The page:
ch 2 notes II

ch 2 notes II - Chapter 2 The Research Process: How We Find...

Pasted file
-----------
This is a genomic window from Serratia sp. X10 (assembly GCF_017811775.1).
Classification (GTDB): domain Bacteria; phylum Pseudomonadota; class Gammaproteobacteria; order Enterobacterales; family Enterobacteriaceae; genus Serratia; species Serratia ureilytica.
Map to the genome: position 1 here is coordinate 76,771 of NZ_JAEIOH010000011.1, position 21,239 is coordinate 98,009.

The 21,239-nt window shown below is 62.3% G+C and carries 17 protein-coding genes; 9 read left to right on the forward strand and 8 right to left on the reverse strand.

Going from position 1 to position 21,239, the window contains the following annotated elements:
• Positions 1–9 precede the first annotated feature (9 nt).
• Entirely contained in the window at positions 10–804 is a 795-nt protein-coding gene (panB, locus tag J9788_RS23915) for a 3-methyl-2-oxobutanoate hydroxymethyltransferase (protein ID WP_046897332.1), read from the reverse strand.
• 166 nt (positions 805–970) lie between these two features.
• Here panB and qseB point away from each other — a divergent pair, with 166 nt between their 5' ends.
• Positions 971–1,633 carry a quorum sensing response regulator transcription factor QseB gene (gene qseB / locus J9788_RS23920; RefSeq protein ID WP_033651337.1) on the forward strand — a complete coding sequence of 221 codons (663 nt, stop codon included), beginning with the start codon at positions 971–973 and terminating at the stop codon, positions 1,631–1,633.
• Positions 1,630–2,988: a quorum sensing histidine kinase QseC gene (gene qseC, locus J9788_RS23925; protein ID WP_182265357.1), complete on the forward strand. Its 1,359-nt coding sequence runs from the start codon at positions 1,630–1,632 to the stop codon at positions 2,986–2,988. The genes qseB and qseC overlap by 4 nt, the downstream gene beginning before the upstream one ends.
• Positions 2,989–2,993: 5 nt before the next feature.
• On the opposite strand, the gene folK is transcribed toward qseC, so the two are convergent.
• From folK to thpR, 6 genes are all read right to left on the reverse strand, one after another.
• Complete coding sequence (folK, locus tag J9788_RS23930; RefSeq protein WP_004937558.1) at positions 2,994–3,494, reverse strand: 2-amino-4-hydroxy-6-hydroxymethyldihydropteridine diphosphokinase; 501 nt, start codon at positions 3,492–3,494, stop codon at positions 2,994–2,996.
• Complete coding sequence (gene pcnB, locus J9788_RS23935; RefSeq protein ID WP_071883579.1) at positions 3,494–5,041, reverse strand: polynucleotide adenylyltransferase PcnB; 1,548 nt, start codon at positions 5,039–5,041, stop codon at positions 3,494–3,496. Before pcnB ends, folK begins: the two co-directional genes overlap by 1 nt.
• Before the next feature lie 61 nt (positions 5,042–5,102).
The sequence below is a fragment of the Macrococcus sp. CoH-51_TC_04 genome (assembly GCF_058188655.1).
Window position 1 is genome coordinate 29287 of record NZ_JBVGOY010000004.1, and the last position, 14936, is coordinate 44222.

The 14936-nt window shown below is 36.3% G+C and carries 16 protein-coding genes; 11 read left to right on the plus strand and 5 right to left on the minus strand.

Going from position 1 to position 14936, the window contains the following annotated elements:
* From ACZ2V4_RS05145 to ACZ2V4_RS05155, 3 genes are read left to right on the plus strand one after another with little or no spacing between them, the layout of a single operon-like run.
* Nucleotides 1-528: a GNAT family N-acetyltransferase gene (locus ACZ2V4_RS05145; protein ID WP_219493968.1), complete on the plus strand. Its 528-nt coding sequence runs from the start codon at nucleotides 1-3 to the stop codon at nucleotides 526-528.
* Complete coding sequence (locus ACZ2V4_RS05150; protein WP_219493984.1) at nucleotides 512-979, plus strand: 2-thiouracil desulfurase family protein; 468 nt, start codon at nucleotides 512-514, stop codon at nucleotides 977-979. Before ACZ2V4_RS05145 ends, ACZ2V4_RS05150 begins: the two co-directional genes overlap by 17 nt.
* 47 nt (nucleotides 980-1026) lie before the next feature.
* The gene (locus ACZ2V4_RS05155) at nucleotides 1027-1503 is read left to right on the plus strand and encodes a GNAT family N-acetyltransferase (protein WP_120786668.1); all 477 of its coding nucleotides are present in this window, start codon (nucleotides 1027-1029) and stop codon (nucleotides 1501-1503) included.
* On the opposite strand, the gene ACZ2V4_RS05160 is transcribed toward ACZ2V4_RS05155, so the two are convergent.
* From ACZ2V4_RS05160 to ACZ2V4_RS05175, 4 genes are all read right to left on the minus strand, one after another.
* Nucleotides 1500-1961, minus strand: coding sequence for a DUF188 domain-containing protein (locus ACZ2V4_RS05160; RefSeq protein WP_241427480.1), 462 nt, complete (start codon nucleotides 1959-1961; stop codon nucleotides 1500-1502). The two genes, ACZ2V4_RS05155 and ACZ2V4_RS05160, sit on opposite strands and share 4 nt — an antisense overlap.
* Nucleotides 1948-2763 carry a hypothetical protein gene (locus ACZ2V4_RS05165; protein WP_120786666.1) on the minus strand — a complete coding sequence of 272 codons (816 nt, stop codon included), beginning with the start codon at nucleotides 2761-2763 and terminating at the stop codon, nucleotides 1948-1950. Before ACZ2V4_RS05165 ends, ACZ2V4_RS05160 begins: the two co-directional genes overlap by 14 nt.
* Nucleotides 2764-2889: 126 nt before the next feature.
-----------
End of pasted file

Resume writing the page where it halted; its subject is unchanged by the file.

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Unformatted text preview: Chapter 2 The Research Process: How We Find Things Out The Scientific Method What are the components of the scientific method? Specify a problem Form a hypothesis "People will remember more words from a list of happy words if, while studying, they listen to happy music than if they listen to sad music." "When asked why the do not steal, older children will report considering the consequences but younger children will report they are obeying adults." Systematic observation Read studies already published Collect Data Replication of studies Test the hypothesis Operational definition How can you measure psychological constructs such as... Depression Shyness Formulate a theory Test the theory New studies! The Scientific Method What is the relationship between theory, prediction (a hypothesis), and data? Prediction Theory Theory development, validation, correction Data Naturalistic observation Case studies Surveys Describing Behavior: The Descriptive Research Methods Predicting Behavior: Correlational Research Studies where the relationships between two or more variables are measured Examples Correlation Strength and direction Correlation Research Strength Can study variables that cannot be manipulated Weakness Correlation does not imply causation 3rd variable problem directionality Designing Experiments: Independent Variable The aspect of a situation that is _______________ while another aspect is measured Examples Designing Experiments: Dependent Variable The aspect of a situation that is ___________ while the independent variable is changed Examples QuickTime. and a TIFF needed to see thisdecompresso are (Uncompressed) picture. Designing Experiments: Effects The difference in the dependent variable that is due to changes in the independent variable Examples Drug X impairs shortterm memory Visualization improves athletic performance Practice improves reading speed Characteristics of Experiments Experimental group Control group Random assignment Strength Weakness QuasiExperiments Like experiments but without random assignment Examples: Naturallyoccurring groups Bias and Expectation Response bias Sampling bias Experimenter expectancy effects Doubleblind design Design an Experiment State the Problem: Is it more beneficial to read before or after lecture? Independent Variable: Dependent Variable: Assignment to Groups: Factors to Control: Being a Critical Consumer Reliability Validity Imagine we have a broken thermometer. Four readings on one person are: 98.4, 96.5, 90.1, 99.3 Imagine we have a working thermometer. Reliable? Valid as a measure of illness? Of anger? Statistics: Measuring Reality Be a critical statistics consumer; know the basics Two main types of statistics Descriptive Inferential Descriptive Statistics Central tendency Mean Median Mode Normal distribution Descriptive Statistics Variability Range Standard deviation Inferential Statistics Do patterns in measurement reflect true patterns or just chance variation? Statistical significance A measured relationship is not simply due to chance Expressed in terms of probability (p) Psychologists generally view a finding as "statistically significant" if it has no more than a ___ probability of occurring by chance Inferential Statistics Sampling Population Sample Sampling error Population Sample random assignment! Even with ...
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